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A modern Indian adaptation of the Charles Dickens literary classic Great Expectations that revolves around the life of Noor (Aditya Roy Kapur), who is madly and deeply in love with the enchantress Firdaus (Katrina Kaif). But Firdaus is a pawn in the hands of Begum (Tabu) who herself has suffered loss in love and is now using Firdaus to break Noor s heart. What happens next in their love story forms the rest of the movie.


Vishal Bhardwaj's adaptation of William Shakespeare's "Hamlet", Haider - a young man returns home to Kashmir on receiving news of his father's disappearance. Not only does he learn that security forces have detained his father for harboring militants, but that his mother is in a relationship with his very own uncle. Intense drama follows between mother and son as both struggle to come to terms with news of his father's death. Soon Haider learns that his uncle is responsible for the gruesome murder, what follows is his journey to avenge his father's death.


A series of mysterious events change the life of a blind pianist, who must now report a crime that he should technically know nothing of. When you are blind, the world talks to you in a dozen different ways, and if you listen, there is music in everything. Akash, a blind pianist in Pune, is hopelessly stuck trying to compose his own tunes. A chance encounter introduces him to Sophie, a free spirited girl whose father owns a piano bar. Akash starts performing at the bar, his tunes flowing fast and true, thanks to his new muse, Sophie.

Life Of Pi

There are only so many filmmakers fearless or foolhardy enough to tackle a challenging novel, like Yann Martel's Life of Pi, but adaptation specialist Ang Lee (Brokeback Mountain) was well positioned to take it on. As a structuring device, he uses an interview between a journalist (Rafe Spall) and Pi Patel (The Namesake's Irrfan Khan), a Montreal immigrant with an unusual back story.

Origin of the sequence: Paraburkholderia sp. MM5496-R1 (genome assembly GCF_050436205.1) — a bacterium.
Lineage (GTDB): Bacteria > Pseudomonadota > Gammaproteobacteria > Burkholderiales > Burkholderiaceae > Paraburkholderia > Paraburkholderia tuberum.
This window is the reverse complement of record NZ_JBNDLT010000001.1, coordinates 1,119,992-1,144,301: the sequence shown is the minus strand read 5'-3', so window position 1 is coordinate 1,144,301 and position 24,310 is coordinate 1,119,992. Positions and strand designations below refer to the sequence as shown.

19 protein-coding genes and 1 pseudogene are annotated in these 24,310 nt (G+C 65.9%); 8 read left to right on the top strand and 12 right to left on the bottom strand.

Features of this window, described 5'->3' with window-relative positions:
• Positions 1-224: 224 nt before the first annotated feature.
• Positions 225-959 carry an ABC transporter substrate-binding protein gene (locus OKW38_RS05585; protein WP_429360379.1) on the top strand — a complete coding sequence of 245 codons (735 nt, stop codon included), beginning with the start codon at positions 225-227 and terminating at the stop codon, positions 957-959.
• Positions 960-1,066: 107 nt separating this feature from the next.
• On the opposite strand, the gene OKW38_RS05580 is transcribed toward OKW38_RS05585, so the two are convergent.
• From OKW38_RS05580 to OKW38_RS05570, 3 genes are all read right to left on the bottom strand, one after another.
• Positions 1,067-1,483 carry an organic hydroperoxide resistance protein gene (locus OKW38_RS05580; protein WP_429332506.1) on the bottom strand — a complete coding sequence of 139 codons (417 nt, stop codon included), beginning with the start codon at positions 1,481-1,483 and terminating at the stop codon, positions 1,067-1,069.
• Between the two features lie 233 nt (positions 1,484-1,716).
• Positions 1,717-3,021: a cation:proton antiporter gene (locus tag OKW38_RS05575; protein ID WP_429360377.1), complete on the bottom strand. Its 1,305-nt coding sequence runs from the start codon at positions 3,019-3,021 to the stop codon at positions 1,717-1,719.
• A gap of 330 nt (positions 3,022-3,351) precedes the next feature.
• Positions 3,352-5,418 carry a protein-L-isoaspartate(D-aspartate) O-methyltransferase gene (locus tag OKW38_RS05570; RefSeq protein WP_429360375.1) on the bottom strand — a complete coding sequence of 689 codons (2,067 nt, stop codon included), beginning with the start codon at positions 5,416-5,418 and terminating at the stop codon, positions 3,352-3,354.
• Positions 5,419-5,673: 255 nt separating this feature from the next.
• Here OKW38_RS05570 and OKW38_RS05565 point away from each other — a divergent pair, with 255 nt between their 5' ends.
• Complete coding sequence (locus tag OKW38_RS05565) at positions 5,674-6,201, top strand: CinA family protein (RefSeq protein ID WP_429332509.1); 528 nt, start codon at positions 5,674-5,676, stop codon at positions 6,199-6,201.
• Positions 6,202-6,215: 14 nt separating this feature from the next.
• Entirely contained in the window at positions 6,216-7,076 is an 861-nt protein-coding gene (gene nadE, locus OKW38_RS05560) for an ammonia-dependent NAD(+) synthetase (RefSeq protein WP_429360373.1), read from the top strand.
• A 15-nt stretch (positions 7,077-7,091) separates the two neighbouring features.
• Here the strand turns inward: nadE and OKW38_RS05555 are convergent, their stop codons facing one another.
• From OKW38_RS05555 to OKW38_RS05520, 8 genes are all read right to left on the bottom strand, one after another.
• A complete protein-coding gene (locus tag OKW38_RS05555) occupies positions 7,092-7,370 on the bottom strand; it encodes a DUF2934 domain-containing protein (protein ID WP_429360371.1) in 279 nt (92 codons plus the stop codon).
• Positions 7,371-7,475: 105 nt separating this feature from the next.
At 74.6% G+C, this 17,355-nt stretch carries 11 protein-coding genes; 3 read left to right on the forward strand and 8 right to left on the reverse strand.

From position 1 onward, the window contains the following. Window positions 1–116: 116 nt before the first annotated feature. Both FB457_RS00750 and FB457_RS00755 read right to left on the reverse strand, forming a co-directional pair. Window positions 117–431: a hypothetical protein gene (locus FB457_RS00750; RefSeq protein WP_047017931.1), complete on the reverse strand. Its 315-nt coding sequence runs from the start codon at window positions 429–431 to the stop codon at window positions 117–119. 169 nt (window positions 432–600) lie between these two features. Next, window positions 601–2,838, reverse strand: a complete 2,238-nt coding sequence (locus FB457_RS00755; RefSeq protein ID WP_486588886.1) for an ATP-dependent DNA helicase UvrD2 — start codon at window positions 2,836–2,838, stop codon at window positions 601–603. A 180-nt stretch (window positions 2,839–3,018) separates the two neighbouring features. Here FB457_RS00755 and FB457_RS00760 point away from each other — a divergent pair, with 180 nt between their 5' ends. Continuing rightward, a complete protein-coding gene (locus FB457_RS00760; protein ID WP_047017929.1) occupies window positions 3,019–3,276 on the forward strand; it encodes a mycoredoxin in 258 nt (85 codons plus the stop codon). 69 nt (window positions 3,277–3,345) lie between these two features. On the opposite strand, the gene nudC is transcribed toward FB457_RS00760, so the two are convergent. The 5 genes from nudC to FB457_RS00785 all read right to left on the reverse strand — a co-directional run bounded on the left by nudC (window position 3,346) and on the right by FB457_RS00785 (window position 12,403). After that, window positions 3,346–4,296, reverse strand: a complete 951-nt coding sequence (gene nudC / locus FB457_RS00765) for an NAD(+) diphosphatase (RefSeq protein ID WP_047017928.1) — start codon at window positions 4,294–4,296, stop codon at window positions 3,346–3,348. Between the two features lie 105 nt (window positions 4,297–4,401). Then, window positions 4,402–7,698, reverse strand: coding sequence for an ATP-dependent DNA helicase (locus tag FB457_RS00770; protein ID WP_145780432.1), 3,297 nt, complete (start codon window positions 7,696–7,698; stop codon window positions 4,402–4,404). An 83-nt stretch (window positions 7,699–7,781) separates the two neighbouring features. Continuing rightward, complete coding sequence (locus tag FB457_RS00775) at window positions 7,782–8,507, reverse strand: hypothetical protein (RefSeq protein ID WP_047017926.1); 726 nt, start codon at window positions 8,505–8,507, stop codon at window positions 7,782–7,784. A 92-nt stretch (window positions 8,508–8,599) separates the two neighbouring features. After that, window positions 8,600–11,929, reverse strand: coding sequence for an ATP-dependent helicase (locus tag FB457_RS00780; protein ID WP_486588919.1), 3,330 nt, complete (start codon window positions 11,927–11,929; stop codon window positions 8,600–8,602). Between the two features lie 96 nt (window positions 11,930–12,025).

Director Vishal Bhardwaj's first foray into the world of Shakespeare is nothing short of astounding--Maqbool is one of the finest adaptations of 'Macbeth' ever produced. His interpretation, while faithful to the story, is no slave to it, and he spins an enthrallingly distinct version of the Scottish play. The elderly king here is an Indian mob boss called Abbaji, Macbeth is his underling Maqbool, and Lady Macbeth is Abbaji's wicked mistress Nimmi, who goads Maqbool into supplanting Abbaji and claiming her as the reward. And instead of three witches, there are two comical astrologers.

The Namesake

Adapted by screenwriter Sooni Taraporevala from the novel by Jhumpa Lahiri, director Mira Nair's The Nameksake is populated by well-drawn characters and filled with memorable shots and engaging scenes. But in the larger sense, the film is a provocative look at the two sides of immigration: the adjustments faced by a couple who move here from a distant land, and the struggles of their offspring to reconcile their parents' traditional culture with their own distinctly American outlook.

I Have Found It

I Have Found It (Kandukondain Kandukondain) transplants Jane Austen's Sense And Sensibility into an irresistibly musical, infectiously funny and sweetly romantic widescreen wonder world that could only by found in a Bollywood film. An eye-popping riot of brilliant color, show-stopping musical numbers, spectacular global locations and exuberant performances, I Have Found It represents a gigantic leap forward for Southern Indian "Kollywood" movies - the Tamil-speaking cousin of Bollywood Hindi language film.

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